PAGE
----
Justin Tucker had missed two field goals coming into yesterday’s game: a 50-yarder against Cincinnati in Week 3 and a 51-yard try in Week 5 against the Browns. But the way Tucker’s 45-yard attempt missed yesterday (his first failed attempt from less than 50 yards after 37 consecutive makes, by the way) caught everyone’s attention, because his plant foot sunk into a wide square of turf and rolled it up like a bathmat.
OH WOW. Watch the hole that caves in under Tucker’s plant foot. How does that happen in an NFL stadium? https://t.co/tWzxC3Fevx
— Doug Samuels (@CoachSamz) October 19, 2015
— HuffPost Sports (@HuffPostSports) October 19, 2015
It’s borderline insane when you think about it. Imagine a floorboard popping up and tripping Steph Curry as he drives the lane. Or Yoenis Cespedes getting stuck in a divot at Citi Field as he pursues a sinking liner. These things would never happen, of course. Major League Baseball fields and NBA arena courts are close to pristine (during the regular season anyway, as the Warriors and Lakers could tell you after this past weekend).
Professional football is probably the sport that damages grass most easily, since men wearing cleats who weigh anything from 180 to 360 pounds cut, stomp, and get tackled on the turf dozens of times each game. And Levi’s Stadium isn’t the only field with grass that has shown signs of wear and tear. Heinz Field, FedEx Field, Soldier Field and Lambeau Stadium (during the playoffs, at least) come to mind. The Raiders and their opponents are forced to play on infield dirt in games held at the Coliseum during the first month of each season. But none of those fields are as new as Levi’s, which undoubtedly has the worst grass in North American professional sports. It’s not just patchy or unattractive, it’s dangerous.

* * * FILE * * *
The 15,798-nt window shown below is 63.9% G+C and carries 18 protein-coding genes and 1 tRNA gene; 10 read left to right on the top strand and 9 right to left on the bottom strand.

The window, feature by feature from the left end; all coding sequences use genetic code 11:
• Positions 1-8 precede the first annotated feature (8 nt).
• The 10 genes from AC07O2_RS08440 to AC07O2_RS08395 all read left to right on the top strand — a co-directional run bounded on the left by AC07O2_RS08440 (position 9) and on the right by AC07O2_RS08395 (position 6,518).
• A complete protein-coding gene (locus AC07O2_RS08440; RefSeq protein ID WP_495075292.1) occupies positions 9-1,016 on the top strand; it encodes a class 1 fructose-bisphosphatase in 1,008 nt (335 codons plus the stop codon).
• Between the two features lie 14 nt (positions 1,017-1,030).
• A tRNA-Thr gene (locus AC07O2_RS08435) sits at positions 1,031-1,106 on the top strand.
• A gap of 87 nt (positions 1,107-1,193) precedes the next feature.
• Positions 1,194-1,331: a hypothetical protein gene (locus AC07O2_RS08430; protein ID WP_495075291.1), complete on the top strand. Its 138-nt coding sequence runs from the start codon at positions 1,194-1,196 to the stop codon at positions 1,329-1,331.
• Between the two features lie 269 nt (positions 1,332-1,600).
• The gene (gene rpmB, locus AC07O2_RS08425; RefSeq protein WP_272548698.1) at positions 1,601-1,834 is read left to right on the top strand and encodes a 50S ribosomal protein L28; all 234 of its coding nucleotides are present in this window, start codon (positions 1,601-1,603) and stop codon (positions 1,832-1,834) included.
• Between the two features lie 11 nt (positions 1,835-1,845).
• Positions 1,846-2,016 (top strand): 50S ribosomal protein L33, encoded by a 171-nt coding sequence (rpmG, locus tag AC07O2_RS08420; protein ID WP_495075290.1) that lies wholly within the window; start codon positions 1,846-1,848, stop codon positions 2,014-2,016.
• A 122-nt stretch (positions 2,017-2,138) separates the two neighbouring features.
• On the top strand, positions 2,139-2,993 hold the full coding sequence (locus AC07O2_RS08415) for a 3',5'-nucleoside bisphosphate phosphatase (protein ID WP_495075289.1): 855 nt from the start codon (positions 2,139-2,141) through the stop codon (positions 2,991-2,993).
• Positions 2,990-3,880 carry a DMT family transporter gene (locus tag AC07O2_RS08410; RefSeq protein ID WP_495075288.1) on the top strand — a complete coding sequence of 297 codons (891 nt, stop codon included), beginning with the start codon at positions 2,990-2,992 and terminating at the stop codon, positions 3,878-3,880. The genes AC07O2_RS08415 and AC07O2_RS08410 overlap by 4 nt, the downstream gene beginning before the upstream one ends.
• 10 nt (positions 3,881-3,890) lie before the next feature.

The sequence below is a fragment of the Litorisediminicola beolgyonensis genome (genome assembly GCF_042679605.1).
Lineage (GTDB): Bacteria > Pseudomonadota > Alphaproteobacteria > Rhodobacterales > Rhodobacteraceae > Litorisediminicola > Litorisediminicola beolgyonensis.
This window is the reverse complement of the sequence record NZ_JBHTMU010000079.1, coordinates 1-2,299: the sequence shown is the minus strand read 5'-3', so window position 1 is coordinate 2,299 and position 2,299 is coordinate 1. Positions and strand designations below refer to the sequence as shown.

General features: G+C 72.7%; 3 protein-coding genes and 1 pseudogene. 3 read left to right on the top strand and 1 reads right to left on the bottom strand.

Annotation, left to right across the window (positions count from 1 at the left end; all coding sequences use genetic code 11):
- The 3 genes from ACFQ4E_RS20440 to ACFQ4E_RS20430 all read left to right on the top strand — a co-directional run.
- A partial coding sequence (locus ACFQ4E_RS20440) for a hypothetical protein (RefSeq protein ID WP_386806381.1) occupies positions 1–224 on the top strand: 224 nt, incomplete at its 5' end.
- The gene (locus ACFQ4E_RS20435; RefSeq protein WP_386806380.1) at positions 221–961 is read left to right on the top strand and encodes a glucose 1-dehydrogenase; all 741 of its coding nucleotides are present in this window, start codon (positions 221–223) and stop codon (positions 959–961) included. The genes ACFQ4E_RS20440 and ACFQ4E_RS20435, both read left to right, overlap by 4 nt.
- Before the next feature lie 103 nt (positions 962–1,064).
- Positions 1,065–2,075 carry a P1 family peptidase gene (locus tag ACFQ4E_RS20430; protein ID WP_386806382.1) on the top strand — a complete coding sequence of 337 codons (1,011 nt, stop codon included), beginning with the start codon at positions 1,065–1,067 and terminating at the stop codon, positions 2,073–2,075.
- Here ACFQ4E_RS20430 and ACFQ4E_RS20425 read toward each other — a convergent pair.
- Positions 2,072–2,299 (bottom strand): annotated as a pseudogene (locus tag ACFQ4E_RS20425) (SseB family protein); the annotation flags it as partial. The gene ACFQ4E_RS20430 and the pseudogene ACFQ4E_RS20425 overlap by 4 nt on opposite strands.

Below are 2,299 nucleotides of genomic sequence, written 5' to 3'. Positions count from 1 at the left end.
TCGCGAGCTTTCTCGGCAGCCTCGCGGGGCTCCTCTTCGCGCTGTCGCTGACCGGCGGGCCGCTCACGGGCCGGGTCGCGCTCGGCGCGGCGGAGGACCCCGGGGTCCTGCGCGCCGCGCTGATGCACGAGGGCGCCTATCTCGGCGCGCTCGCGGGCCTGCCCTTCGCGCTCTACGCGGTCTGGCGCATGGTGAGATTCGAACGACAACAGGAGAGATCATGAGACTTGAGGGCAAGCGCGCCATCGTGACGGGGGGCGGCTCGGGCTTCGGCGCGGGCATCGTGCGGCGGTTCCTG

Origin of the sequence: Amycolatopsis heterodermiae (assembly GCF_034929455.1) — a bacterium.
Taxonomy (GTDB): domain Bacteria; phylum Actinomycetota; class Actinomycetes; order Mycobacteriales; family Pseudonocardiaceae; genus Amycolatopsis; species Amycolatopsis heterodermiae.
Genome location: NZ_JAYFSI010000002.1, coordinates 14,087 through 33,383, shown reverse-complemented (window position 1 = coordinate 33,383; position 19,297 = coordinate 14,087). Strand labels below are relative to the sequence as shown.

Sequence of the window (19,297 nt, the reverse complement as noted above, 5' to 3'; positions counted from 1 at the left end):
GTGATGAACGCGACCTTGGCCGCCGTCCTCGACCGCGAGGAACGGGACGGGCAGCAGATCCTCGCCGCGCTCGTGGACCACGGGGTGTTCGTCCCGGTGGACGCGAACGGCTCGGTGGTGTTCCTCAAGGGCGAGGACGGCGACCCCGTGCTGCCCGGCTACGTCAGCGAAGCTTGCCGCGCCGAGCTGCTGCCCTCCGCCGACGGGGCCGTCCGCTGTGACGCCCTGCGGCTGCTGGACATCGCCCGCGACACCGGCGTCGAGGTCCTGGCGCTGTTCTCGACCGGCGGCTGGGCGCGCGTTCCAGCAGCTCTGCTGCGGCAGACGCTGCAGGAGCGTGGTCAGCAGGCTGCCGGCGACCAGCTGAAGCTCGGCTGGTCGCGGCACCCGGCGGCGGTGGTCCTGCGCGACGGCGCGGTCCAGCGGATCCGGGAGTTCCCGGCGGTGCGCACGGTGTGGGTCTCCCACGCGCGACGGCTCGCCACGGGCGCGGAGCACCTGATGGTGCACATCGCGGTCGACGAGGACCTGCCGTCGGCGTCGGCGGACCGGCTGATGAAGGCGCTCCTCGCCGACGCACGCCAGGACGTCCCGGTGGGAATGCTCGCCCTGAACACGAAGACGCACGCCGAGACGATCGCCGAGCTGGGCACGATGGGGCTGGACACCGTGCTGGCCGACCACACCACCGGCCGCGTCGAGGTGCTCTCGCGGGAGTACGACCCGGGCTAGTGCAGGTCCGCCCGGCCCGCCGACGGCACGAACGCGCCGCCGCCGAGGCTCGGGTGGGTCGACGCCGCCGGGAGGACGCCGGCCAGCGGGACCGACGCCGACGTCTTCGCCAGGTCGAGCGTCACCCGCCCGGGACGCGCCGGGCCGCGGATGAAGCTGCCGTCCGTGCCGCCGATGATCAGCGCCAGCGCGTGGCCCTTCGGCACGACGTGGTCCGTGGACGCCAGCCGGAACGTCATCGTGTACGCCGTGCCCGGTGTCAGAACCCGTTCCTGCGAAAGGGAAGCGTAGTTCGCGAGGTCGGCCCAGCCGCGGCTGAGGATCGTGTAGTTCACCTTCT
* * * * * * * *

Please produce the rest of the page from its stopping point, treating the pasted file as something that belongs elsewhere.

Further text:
That’s why Jim Harbaugh pulled his players off the field during an open practice last year, it’s why Jim Tomsula moved what was supposed to be an open practice to the designated practice fields a year later (after Mike Davis took a scary spill during a practice in early August), and it’s why Jerry Jones expressed concern before the Cowboys came to Santa Clara for a preseason game (he later apologized, even though it made sense for him to be worried).
We aren’t quite at a situation comparable to what used to occur with AstroTurf, when players like Mike Sherrard would suffer debilitating non-contact injuries simply because the turf acted like velcro. But even with the turf looking significantly better than it did during the preseason to the naked eye, yesterday’s incident showed that a foot-inhaling monster lies just beneath the surface. And if someone gets hurt, the mocking tweets and articles from across the nation are going to get a lot louder and angrier. For their part, the Ravens didn’t make it an issue.
Harbaugh says no consideration of formal complaint to NFL about field conditions that led to Justin Tucker’s missed fg. — Childs Walker (@ChildsWalker) October 19, 2015
Maybe the NFL has issued an edict after Jones popped off to all coaches and executives: Shut up about the turf at Levi’s, since that’s where we’re holding Super Bowl 50. It’s not like Harbaugh to keep quiet about anything that could’ve given an unfair edge to his opponent … but the Ravens made plenty of mistakes yesterday, so blaming the turf after falling to 1-5 wouldn’t be the greatest look.
“I never experienced anything quite like that,” Tucker said. “The foot just dug so deep into the ground. It really is no excuse though because we’ve made kicks where I’ve totally fallen down.”
Tucker won’t soon forget his first visit to Levi’s Stadium. As part of the halftime entertainment, three paratroopers landed on the Ravens’ half of the field, which caused Tucker to adjust his routine. He spent as much time looking in the sky to avoid getting hit as he did focusing on the goal posts.
“There were indeed people coming out of the sky, literally,” he said. “We still had plenty of kicks. There is really nothing to point to, other than myself needing to come through for my teammates and our coaching staff at a critical point in the game.”
This should come as a surprise to no one, but the 49ers aren’t interested in discussing the turf.
The Super Bowl concerns are probably invalid, since the NFL will take control of the field in the weeks leading up to that game. However, what’s going to happen in just three days, when the 49ers and Seahawks play on the same field? How about Marshawn Lynch, Carlos Hyde and Reggie Bush, three running backs all expected to play through leg injuries in that game? Maybe no one gets swallowed into a sinkhole or suffers an unnecessary injury due to the grass, but it’s amazing that we’re still talking about this “crappy turf” almost a season and a half after Levi’s opened.